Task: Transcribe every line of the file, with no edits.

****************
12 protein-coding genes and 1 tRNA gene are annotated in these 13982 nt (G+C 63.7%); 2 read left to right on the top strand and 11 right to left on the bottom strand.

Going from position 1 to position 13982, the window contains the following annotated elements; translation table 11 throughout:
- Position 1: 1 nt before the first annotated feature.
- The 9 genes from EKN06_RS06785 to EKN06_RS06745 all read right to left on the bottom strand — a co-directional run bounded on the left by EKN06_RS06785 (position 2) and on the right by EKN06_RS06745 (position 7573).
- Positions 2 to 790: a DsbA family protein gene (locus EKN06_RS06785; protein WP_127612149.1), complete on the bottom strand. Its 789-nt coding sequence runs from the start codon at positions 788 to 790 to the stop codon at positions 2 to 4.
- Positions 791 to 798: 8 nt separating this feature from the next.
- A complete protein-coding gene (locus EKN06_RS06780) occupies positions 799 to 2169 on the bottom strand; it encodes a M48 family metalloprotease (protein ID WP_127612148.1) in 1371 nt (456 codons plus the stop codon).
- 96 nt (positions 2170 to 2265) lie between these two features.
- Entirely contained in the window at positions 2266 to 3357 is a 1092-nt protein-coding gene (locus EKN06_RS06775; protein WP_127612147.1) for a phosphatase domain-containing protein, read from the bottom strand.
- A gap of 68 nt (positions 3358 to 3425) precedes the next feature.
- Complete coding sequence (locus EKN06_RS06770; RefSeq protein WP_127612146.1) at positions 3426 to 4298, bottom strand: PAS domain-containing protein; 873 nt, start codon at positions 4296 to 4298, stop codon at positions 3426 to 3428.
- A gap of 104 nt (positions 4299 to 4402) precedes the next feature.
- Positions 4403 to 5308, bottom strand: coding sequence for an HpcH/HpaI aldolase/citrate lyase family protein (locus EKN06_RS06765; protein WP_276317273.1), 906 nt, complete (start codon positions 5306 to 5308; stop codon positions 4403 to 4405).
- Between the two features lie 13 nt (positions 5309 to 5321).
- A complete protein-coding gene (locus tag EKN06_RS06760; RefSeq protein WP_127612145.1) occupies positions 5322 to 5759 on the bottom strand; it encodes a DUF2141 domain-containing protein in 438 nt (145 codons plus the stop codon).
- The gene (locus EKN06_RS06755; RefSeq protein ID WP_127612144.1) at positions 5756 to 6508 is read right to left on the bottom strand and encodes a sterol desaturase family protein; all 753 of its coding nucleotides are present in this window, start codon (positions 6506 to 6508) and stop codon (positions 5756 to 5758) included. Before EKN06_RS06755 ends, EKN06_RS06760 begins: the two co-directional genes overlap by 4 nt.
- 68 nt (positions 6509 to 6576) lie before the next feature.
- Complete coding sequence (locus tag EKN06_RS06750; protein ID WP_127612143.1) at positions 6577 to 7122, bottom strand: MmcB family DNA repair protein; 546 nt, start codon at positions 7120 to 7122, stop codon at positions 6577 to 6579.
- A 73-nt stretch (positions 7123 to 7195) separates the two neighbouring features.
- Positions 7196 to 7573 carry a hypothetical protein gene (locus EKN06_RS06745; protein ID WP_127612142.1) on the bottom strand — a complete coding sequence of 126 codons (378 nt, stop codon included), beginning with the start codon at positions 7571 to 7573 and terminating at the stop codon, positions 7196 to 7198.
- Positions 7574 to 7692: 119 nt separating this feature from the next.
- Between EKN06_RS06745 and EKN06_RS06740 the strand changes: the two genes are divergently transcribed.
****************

12 protein-coding genes and 1 tRNA gene are annotated in these 13982 nt (G+C 63.7%); 2 read left to right on the top strand and 11 right to left on the bottom strand.

Going from position 1 to position 13982, the window contains the following annotated elements; translation table 11 throughout:
- Position 1: 1 nt before the first annotated feature.
- The 9 genes from EKN06_RS06785 to EKN06_RS06745 all read right to left on the bottom strand — a co-directional run bounded on the left by EKN06_RS06785 (position 2) and on the right by EKN06_RS06745 (position 7573).
- Positions 2 to 790: a DsbA family protein gene (locus EKN06_RS06785; protein WP_127612149.1), complete on the bottom strand. Its 789-nt coding sequence runs from the start codon at positions 788 to 790 to the stop codon at positions 2 to 4.
- Positions 791 to 798: 8 nt separating this feature from the next.
- A complete protein-coding gene (locus EKN06_RS06780) occupies positions 799 to 2169 on the bottom strand; it encodes a M48 family metalloprotease (protein ID WP_127612148.1) in 1371 nt (456 codons plus the stop codon).
- 96 nt (positions 2170 to 2265) lie between these two features.
- Entirely contained in the window at positions 2266 to 3357 is a 1092-nt protein-coding gene (locus EKN06_RS06775; protein WP_127612147.1) for a phosphatase domain-containing protein, read from the bottom strand.
- A gap of 68 nt (positions 3358 to 3425) precedes the next feature.
- Complete coding sequence (locus EKN06_RS06770; RefSeq protein WP_127612146.1) at positions 3426 to 4298, bottom strand: PAS domain-containing protein; 873 nt, start codon at positions 4296 to 4298, stop codon at positions 3426 to 3428.
- A gap of 104 nt (positions 4299 to 4402) precedes the next feature.
- Positions 4403 to 5308, bottom strand: coding sequence for an HpcH/HpaI aldolase/citrate lyase family protein (locus EKN06_RS06765; protein WP_276317273.1), 906 nt, complete (start codon positions 5306 to 5308; stop codon positions 4403 to 4405).
- Between the two features lie 13 nt (positions 5309 to 5321).
- A complete protein-coding gene (locus tag EKN06_RS06760; RefSeq protein WP_127612145.1) occupies positions 5322 to 5759 on the bottom strand; it encodes a DUF2141 domain-containing protein in 438 nt (145 codons plus the stop codon).
- The gene (locus EKN06_RS06755; RefSeq protein ID WP_127612144.1) at positions 5756 to 6508 is read right to left on the bottom strand and encodes a sterol desaturase family protein; all 753 of its coding nucleotides are present in this window, start codon (positions 6506 to 6508) and stop codon (positions 5756 to 5758) included. Before EKN06_RS06755 ends, EKN06_RS06760 begins: the two co-directional genes overlap by 4 nt.
- 68 nt (positions 6509 to 6576) lie before the next feature.
- Complete coding sequence (locus tag EKN06_RS06750; protein ID WP_127612143.1) at positions 6577 to 7122, bottom strand: MmcB family DNA repair protein; 546 nt, start codon at positions 7120 to 7122, stop codon at positions 6577 to 6579.
- A 73-nt stretch (positions 7123 to 7195) separates the two neighbouring features.
- Positions 7196 to 7573 carry a hypothetical protein gene (locus EKN06_RS06745; protein ID WP_127612142.1) on the bottom strand — a complete coding sequence of 126 codons (378 nt, stop codon included), beginning with the start codon at positions 7571 to 7573 and terminating at the stop codon, positions 7196 to 7198.
- Positions 7574 to 7692: 119 nt separating this feature from the next.
- Between EKN06_RS06745 and EKN06_RS06740 the strand changes: the two genes are divergently transcribed.